Micro Frontends: the microservice idea for frontend explained

  • Lucien - Software Architect
    Lucien Immink
    Software Architect

Creating scalable, maintainable frontends is very hard. Where backend systems have been broken up into many smaller micro services years ago many frontends are still built as a monolith. In this article I will describe a recent trend where the frontend is broken up into many smaller, manageable pieces and how this can help to increase the effectiveness and efficiency of the frontend team(s).

Writing a progressive, responsive web application starts with setting up the toolchain and integrating the various steps needed to come from code to a working web application. What if you want to add a new feature and can’t find an easy place to start to integrate this with the current codebase? What if you want to progress with the language and want to start using some of the newer JavaScript features; or perhaps use a different pre-compiler? Or perhaps new colleagues are added to either the current or a completely new team that will also work on the current front-end?


Due to the inherit complexity of a monolith, combined with a specific (perhaps considered outdated) library or framework, the chances of people stepping on each other’s toes is a profound risk. These are all real problems that can negatively affect both the scalability and maintainability of the frontend and thus negatively affect the experience of the users.

In recent years more and more attention is being paid to the overall architecture and structures that are needed for modern web development. The pattern for decomposing frontends into smaller, easier to understand modules that allow for easy development, testing and deployment is widely used within the frontend itself by using component libraries, based on the atomic design approach. Can we apply these types of decomposition to the frontend itself? Yes, these are called micro frontends.

Why micro frontends?

Let’s look at some of the benefits of micro frontends.

Simpler codebase

A part is smaller than the whole. Smaller codebases tend to be simpler, easier to understand and handle. Since the codebase is isolated there is no need to overthink unwilling side-effects that could influence the rest of the application. No unwilling and unintentional coupling between components that should not know each other.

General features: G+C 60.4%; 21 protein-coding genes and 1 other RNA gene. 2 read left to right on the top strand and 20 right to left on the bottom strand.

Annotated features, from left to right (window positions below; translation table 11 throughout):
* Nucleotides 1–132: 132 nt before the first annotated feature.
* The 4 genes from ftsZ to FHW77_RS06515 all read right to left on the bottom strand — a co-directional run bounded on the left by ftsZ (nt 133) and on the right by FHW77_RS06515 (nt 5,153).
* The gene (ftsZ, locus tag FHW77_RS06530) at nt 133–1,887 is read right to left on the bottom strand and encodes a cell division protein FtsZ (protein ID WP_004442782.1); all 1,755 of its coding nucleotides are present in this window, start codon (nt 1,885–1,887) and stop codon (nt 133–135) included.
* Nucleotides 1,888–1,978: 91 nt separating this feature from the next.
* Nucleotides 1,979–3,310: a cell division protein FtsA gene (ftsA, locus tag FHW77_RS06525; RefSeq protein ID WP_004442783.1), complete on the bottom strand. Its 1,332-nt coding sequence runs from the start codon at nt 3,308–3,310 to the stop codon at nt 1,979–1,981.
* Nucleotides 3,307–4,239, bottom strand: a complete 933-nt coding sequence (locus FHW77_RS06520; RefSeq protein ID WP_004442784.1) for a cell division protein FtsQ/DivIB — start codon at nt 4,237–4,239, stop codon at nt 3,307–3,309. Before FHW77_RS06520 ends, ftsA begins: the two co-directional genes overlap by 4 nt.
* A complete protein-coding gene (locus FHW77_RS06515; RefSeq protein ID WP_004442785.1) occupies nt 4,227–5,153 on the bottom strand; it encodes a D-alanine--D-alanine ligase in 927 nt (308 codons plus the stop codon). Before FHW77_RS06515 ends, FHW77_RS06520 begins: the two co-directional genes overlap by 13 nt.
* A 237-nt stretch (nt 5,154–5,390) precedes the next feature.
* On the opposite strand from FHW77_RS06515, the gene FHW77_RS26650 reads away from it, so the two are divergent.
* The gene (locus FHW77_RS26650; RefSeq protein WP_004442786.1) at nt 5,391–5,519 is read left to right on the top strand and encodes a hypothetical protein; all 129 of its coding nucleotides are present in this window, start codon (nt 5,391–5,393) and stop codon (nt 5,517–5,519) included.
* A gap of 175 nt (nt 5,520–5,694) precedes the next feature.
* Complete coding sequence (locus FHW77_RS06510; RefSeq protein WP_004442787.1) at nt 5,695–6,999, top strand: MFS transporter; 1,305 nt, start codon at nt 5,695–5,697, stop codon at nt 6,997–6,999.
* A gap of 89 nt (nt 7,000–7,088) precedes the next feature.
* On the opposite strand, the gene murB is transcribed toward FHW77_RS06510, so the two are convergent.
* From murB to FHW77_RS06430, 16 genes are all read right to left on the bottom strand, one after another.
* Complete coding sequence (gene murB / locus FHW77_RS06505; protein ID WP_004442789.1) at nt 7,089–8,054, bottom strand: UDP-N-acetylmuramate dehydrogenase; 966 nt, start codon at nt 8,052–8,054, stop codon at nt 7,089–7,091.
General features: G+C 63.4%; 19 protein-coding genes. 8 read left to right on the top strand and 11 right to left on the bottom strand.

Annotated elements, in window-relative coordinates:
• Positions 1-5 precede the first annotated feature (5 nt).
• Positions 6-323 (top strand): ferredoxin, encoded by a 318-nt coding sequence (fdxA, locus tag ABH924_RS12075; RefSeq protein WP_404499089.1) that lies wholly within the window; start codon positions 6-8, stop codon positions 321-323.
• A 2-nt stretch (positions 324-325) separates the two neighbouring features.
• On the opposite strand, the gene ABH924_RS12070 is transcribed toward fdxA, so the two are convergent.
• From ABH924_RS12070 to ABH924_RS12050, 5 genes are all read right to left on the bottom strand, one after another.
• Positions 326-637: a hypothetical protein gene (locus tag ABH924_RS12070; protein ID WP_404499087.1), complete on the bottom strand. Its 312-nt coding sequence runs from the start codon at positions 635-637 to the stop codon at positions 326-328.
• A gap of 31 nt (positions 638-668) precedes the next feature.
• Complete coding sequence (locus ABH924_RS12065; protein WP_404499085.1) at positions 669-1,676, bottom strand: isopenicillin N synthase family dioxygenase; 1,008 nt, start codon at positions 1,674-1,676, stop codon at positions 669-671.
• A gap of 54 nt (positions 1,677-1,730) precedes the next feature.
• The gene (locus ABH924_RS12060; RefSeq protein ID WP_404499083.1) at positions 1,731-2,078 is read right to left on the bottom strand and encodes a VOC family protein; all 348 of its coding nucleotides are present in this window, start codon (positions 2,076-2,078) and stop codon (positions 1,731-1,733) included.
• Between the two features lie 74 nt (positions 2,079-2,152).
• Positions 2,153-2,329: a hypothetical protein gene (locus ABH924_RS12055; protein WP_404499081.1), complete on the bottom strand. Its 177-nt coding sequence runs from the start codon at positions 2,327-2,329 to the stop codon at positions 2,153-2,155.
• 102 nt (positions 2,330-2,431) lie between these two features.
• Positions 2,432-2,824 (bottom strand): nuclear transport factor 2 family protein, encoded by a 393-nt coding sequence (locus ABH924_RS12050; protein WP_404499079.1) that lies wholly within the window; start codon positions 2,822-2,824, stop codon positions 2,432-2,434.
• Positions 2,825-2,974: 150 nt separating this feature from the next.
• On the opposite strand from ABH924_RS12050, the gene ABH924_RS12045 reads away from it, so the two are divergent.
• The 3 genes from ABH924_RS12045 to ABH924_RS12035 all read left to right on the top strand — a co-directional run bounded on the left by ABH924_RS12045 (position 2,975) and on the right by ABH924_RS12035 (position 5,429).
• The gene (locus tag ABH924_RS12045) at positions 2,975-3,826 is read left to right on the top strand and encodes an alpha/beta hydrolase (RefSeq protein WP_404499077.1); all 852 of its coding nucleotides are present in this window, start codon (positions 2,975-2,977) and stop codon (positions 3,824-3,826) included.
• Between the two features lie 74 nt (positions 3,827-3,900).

The libraries and frameworks used should be beneficial to the feature, not the platform. If it’s more beneficial to develop micro frontend A using React while micro frontend B is more suited to be built with angular or Vue then that should be possible.

Incremental updates

Instead of needing to integrate a new feature in the old, large frontend monolith, micro frontends give the ability to update/deploy just that micro frontend while the rest of the application remains untouched. Monoliths tend to grow, in size and grow outdated in time. The feeling that a complete rewrite of the codebase is the only viable solution is something most developers have dealt with and are still dealing with. That feeling is suppressed by deadlines and budget. With micro frontends that feeling can still arise. In some cases, a rewrite is the most appropriate solution. In that case it’s only the specific frontend that needs a rewrite, pressing less on budget and deadlines.

Instead of following the strict guidelines the monolith (e.g. framework or specific build pipelines) brings we can afford more freedom to make choices based on the features and requests of the micro front-end. Breaking changes can be implemented when it makes the most sense instead of a feature freeze to upgrade everything at once. Experimentation with new technology or new interaction models is encouraged since we work in a more isolated environment than ever before.

Autonomous CI/CD

Micro services shook the world due to the easy and controllable CI/CD flows. This is the same for micro frontends. Less code and less complexity results in faster and more stable code that builds faster and is easier to test. Regardless of where and how the micro frontends are hosted, each micro frontend should have its own CI/CD pipeline. The time-to-live is reduced enormously and should be encouraged to be as low as possible. Only when the API of the micro frontend changes we need to test the integration with the micro frontend with the other services in the application.

Micro frontends autonomous CI/CD

Source: Martin Fowler

Dedicated teams

If the micro frontend is only used and combined with:

  • a Backend for frontend (BFF)
  • a specific micro service that stores all persistent data in
  • a dedicated database

we observe a vertical slice.

Micro frontends vertical slice

In this set-up the front- and backend developers work closely together based on features. A search bar and it’s result page is something the “search” team implements while the “product” team works on the product overview and detail and the “shopping” team is responsible for the shopping cart and order process; which uses products delivered by the “product” team.

Another approach separates the front- and backend by an API (REST or GraphQL are commonly uses here) while still splitting the frontend in different teams.

Ownership and micro frontends

Source: Martin Fowler

Both approaches need to pay special attention to shared components and the first question is: do we want shared components? Shared components need to written framework agnostically since Team AB, and C might use different libraries and frameworks. Shared components also have their own release cycle and inherit complexity and overhead since they have components that might not be used in all but some micro frontends. The upside of shared components is that logic only needs to written once and can be implemented multiple times. Shared components will also enforce a more unified user experience.